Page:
Today’s Laverda Ghost will certainly have a predictable share of haters, but it offered up a unique, stylish alternative to bikes like Ducati’s Monster. Powered by an air/oil-cooled, four-valve per cylinder 668cc parallel-twin with Weber-Marelli fuel injection that put a claimed 70hp through the six-speed gearbox, the bike was down on power a bit when compared to the competition, but made up for that deficit with superlative handling.
The seller mentions that this is the “desired trellis frame model.” I’m not sure if he means from a styling or performance standpoint. Laverda claimed the geometry and weight were exactly the same for the Ghost and the Ghost Strike, with looks being the primary difference between the two frames: since they’d already developed the beam frame for the faired Formula, they felt it made sense to offer it as an option for the naked model as well.
Certainly the trellis frame looks better, but the beam frame used in the Ghost Strike and the 750 Formula models was designed by the famous Nico Bakker and, whether you love or hate the looks, those Formulas are famously good-handling machines, easily the equal of anything available at the time.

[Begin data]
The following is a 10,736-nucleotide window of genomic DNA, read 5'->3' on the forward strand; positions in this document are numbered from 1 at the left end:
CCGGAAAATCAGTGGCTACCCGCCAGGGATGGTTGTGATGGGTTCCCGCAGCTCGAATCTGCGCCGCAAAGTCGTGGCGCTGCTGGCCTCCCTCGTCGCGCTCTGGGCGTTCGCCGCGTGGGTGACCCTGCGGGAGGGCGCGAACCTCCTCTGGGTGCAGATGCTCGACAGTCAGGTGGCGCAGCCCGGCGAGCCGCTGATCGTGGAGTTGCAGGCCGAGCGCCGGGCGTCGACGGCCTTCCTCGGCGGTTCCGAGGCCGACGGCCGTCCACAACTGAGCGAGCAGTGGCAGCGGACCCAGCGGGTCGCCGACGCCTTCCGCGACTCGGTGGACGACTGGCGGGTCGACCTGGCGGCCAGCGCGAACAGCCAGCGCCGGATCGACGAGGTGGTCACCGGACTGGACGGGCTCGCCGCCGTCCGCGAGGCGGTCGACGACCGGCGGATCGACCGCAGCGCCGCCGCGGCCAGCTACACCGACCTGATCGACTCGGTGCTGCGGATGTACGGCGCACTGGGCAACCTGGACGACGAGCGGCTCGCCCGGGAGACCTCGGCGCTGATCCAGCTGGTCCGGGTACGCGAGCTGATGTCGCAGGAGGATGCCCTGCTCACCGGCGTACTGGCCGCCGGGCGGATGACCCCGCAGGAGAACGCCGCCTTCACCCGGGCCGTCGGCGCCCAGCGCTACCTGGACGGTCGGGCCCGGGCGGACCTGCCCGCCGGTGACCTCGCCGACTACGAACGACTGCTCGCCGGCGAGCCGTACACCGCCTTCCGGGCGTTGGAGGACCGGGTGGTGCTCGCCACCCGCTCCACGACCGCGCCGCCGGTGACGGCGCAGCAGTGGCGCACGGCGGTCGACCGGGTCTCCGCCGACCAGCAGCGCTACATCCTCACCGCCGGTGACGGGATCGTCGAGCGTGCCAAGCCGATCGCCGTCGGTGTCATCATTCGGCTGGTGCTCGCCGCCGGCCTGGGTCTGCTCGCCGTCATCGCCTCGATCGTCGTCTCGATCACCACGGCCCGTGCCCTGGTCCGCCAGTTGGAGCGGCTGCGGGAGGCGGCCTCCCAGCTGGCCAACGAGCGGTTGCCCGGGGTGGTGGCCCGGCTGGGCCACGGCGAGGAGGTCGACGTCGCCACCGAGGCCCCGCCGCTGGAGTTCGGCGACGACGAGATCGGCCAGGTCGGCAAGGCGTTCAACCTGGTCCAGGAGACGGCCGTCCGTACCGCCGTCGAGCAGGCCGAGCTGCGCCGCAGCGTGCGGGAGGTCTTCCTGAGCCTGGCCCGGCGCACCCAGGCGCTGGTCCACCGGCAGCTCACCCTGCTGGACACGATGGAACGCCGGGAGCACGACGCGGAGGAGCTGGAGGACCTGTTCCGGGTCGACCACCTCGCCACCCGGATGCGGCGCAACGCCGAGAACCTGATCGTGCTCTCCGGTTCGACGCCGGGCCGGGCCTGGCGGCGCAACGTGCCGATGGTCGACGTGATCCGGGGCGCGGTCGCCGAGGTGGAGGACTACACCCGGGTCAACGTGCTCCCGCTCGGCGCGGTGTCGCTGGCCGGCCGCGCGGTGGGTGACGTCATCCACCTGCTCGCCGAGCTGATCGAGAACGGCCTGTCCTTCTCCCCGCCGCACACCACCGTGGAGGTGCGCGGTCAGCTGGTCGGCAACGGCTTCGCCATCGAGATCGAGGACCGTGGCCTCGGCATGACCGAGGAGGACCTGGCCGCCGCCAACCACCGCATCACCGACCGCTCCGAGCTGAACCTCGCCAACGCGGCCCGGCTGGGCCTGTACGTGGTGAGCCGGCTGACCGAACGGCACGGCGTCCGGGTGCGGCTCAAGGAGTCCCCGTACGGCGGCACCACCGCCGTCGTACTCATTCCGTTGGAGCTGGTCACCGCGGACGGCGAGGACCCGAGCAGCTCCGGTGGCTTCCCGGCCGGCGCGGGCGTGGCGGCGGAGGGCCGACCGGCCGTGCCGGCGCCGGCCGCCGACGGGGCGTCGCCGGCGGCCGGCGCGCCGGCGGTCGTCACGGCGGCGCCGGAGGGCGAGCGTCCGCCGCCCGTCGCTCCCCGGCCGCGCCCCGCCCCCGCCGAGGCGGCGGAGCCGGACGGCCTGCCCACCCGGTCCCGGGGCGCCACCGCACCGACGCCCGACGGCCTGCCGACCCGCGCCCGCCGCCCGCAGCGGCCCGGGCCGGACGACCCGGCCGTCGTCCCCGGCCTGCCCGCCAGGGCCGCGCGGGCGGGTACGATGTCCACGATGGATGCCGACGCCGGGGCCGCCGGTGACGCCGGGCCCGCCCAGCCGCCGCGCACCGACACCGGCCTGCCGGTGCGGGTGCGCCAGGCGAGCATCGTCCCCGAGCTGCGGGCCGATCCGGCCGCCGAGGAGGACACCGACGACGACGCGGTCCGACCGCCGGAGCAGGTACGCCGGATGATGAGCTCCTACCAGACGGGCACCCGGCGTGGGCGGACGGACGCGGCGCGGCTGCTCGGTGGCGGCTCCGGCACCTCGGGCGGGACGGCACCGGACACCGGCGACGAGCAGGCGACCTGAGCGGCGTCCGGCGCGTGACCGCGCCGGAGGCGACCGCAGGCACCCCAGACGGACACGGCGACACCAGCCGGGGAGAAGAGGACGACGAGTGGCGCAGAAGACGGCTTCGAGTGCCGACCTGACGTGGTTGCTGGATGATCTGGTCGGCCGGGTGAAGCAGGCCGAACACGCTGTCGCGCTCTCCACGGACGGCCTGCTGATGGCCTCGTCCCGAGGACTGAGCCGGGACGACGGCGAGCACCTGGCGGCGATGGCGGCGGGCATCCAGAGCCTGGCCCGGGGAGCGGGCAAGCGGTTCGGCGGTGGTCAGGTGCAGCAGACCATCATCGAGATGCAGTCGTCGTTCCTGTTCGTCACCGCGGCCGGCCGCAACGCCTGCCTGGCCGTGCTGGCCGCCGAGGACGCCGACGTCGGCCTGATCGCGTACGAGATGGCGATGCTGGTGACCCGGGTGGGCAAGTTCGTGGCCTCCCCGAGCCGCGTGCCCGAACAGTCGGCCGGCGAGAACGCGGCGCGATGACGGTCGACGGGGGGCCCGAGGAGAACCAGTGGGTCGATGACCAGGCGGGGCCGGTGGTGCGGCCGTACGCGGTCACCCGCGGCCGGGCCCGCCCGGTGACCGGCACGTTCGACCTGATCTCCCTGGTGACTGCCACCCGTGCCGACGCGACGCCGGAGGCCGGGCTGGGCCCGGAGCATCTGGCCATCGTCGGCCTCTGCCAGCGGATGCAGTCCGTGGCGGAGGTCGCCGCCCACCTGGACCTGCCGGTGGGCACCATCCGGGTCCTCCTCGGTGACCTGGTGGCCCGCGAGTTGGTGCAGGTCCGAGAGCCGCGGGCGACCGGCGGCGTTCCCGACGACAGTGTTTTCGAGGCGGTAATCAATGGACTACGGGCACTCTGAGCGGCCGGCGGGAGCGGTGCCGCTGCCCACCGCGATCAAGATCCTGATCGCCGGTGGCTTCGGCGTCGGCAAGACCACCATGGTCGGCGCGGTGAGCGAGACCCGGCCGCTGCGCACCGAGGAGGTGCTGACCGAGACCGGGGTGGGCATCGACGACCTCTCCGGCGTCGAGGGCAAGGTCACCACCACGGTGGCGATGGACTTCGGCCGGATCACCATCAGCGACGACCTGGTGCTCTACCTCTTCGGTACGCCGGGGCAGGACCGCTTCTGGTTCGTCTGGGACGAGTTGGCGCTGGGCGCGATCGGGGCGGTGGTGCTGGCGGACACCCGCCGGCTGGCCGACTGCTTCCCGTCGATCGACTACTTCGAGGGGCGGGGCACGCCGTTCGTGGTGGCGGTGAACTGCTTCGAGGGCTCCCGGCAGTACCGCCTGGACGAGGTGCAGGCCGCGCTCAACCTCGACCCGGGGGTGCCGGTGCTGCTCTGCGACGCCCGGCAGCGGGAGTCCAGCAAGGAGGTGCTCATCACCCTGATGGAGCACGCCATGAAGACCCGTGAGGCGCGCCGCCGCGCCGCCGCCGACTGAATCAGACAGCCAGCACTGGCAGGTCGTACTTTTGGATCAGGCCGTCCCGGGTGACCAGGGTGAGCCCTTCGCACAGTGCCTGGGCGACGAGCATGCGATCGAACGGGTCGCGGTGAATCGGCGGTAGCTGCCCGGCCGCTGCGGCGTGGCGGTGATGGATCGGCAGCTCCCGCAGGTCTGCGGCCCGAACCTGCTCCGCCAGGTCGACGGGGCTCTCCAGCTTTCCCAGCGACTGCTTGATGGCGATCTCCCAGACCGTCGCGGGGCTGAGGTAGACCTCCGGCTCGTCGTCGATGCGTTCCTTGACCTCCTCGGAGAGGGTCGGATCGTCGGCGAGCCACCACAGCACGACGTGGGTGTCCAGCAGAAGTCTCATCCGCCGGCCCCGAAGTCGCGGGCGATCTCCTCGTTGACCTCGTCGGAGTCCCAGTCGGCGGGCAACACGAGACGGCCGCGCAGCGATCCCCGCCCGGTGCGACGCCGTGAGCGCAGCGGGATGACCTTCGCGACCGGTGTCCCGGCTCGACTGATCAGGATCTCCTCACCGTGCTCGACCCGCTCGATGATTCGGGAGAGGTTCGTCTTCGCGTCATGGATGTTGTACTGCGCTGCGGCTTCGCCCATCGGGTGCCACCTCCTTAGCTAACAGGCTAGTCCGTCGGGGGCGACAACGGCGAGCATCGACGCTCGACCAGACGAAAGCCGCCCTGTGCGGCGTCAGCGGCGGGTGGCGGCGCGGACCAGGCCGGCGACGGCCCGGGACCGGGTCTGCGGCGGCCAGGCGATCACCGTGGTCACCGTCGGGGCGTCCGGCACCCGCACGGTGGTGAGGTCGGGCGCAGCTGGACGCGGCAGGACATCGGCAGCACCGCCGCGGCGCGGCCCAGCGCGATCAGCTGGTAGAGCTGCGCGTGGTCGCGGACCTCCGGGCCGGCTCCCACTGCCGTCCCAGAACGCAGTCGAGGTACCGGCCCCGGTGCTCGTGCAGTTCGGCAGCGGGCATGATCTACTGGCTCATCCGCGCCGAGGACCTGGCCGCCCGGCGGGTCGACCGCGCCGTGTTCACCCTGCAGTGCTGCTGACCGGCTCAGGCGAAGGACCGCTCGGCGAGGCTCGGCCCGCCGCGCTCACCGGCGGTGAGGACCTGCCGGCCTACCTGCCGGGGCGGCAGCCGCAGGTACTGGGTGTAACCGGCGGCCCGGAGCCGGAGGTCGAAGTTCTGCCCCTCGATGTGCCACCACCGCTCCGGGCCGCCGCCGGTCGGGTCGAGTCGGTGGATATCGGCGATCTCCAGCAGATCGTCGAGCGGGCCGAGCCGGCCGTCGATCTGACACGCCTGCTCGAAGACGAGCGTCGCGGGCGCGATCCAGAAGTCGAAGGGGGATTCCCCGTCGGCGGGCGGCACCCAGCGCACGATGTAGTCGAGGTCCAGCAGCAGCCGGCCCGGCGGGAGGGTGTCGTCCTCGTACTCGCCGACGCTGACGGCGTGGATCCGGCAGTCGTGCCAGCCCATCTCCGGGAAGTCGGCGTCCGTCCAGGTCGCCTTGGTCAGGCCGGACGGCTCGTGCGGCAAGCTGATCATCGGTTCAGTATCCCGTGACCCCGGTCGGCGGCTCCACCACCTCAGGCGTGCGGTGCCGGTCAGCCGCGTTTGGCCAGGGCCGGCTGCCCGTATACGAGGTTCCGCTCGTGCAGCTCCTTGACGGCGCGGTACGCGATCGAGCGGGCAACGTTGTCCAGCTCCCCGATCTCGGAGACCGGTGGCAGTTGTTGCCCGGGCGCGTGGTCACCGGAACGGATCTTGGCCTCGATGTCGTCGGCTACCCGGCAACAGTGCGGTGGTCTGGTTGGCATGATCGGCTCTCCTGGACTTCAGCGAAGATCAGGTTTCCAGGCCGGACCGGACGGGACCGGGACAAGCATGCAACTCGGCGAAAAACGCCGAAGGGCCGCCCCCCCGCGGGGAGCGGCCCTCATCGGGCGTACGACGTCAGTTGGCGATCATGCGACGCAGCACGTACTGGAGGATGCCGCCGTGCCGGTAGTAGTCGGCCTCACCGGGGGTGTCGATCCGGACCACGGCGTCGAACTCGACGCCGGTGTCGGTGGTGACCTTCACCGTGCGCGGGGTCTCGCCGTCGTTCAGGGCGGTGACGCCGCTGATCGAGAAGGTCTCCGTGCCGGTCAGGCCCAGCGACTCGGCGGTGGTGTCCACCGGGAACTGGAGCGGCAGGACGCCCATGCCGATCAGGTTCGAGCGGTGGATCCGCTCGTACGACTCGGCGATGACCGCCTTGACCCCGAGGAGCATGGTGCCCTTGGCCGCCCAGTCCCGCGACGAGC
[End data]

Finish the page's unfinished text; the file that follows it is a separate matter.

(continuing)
From the photos, you can see that this Ghost also shares the Formula’s high-quality Paoli adjustable front and rear suspension, something that would give it a serious leg up compared to most Ducati Monsters of the period. Unfortunately, although the bike is fitted with top-shelf components, the odd looks are a bit of an acquired taste, and are not helped by the aftermarket fairing fitted to this bike.
If you look closely, you’ll also notice that there’s no fuel-filler on top of the “gas tank.” Interestingly, this was one of the first sportbikes to use a fuel cell to help maximize airbox volume and centralize mass: fuel goes into a filler hidden underneath the passenger seat.
From the original eBay listing: 1998 Laverda Ghost for Sale
This is the desired trellis frame model. Bought new in 1999 from dealer here in Birmingham. Bike has been inside all of its life and is in pristine condition. There are two scuff marks on the front fender which may be buffed out. Tires are new, as is the battery. Bike is stock except for the aftermarket fairing, 2-into-1 Leo Vinci carbon fiber exhaust and Power Commander to tame the original quirky fuel injection system. An expensive dyno tuning was done on the F.I. mapping. Reason for selling is that the bike hasn’t been ridden for 3 years and it should go to an owner who will ride it.
This example, although poorly photographed, looks to be in very nice shape. And you can see a number of other classic Italian cars and motorcycles in the background, so the bike has certainly been owned by a dedicated enthusiast! Although many scoff at these later Zané-era Laverdas as being “not the real thing,” they offer up genuine Italian style, handling, and quirk. With just 6,000 miles on the clock and a Buy It Now price of $3,200 this is a screaming deal for lovers of bargain exotica.